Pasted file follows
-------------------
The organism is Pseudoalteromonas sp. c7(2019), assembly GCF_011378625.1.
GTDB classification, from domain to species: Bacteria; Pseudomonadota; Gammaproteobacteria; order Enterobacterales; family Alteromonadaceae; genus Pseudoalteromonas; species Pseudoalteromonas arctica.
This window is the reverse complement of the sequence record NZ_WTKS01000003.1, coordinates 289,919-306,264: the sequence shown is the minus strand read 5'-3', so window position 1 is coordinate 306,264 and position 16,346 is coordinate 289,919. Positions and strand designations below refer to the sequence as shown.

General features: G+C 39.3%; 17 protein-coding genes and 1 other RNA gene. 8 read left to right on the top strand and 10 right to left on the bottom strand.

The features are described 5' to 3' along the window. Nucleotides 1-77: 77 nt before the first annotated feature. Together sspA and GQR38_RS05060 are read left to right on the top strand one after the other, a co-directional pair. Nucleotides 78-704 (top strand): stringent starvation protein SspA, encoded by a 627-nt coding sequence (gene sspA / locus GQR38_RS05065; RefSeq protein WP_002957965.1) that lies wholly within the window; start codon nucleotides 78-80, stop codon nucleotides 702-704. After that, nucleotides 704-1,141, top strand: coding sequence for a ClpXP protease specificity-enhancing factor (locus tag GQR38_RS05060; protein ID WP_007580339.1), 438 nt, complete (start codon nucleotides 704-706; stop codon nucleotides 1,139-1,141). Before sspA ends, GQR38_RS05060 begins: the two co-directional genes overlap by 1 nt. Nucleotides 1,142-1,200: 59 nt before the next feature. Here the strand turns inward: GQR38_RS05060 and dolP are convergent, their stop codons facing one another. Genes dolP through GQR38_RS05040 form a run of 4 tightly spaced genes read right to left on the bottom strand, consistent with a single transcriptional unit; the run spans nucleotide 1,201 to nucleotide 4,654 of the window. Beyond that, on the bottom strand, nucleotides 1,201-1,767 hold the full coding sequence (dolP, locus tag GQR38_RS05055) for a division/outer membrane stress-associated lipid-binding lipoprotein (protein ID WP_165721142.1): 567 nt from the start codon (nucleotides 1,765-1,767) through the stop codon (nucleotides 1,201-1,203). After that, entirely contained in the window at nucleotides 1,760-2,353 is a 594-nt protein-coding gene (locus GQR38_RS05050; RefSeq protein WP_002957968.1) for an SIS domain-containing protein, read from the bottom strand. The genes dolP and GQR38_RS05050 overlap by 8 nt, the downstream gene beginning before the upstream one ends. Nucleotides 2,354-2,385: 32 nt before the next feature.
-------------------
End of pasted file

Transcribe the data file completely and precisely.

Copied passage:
The organism is Pseudoalteromonas sp. c7(2019), assembly GCF_011378625.1.
GTDB classification, from domain to species: Bacteria; Pseudomonadota; Gammaproteobacteria; order Enterobacterales; family Alteromonadaceae; genus Pseudoalteromonas; species Pseudoalteromonas arctica.
This window is the reverse complement of the sequence record NZ_WTKS01000003.1, coordinates 289,919-306,264: the sequence shown is the minus strand read 5'-3', so window position 1 is coordinate 306,264 and position 16,346 is coordinate 289,919. Positions and strand designations below refer to the sequence as shown.

General features: G+C 39.3%; 17 protein-coding genes and 1 other RNA gene. 8 read left to right on the top strand and 10 right to left on the bottom strand.

The features are described 5' to 3' along the window. Nucleotides 1-77: 77 nt before the first annotated feature. Together sspA and GQR38_RS05060 are read left to right on the top strand one after the other, a co-directional pair. Nucleotides 78-704 (top strand): stringent starvation protein SspA, encoded by a 627-nt coding sequence (gene sspA / locus GQR38_RS05065; RefSeq protein WP_002957965.1) that lies wholly within the window; start codon nucleotides 78-80, stop codon nucleotides 702-704. After that, nucleotides 704-1,141, top strand: coding sequence for a ClpXP protease specificity-enhancing factor (locus tag GQR38_RS05060; protein ID WP_007580339.1), 438 nt, complete (start codon nucleotides 704-706; stop codon nucleotides 1,139-1,141). Before sspA ends, GQR38_RS05060 begins: the two co-directional genes overlap by 1 nt. Nucleotides 1,142-1,200: 59 nt before the next feature. Here the strand turns inward: GQR38_RS05060 and dolP are convergent, their stop codons facing one another. Genes dolP through GQR38_RS05040 form a run of 4 tightly spaced genes read right to left on the bottom strand, consistent with a single transcriptional unit; the run spans nucleotide 1,201 to nucleotide 4,654 of the window. Beyond that, on the bottom strand, nucleotides 1,201-1,767 hold the full coding sequence (dolP, locus tag GQR38_RS05055) for a division/outer membrane stress-associated lipid-binding lipoprotein (protein ID WP_165721142.1): 567 nt from the start codon (nucleotides 1,765-1,767) through the stop codon (nucleotides 1,201-1,203). After that, entirely contained in the window at nucleotides 1,760-2,353 is a 594-nt protein-coding gene (locus GQR38_RS05050; RefSeq protein WP_002957968.1) for an SIS domain-containing protein, read from the bottom strand. The genes dolP and GQR38_RS05050 overlap by 8 nt, the downstream gene beginning before the upstream one ends. Nucleotides 2,354-2,385: 32 nt before the next feature.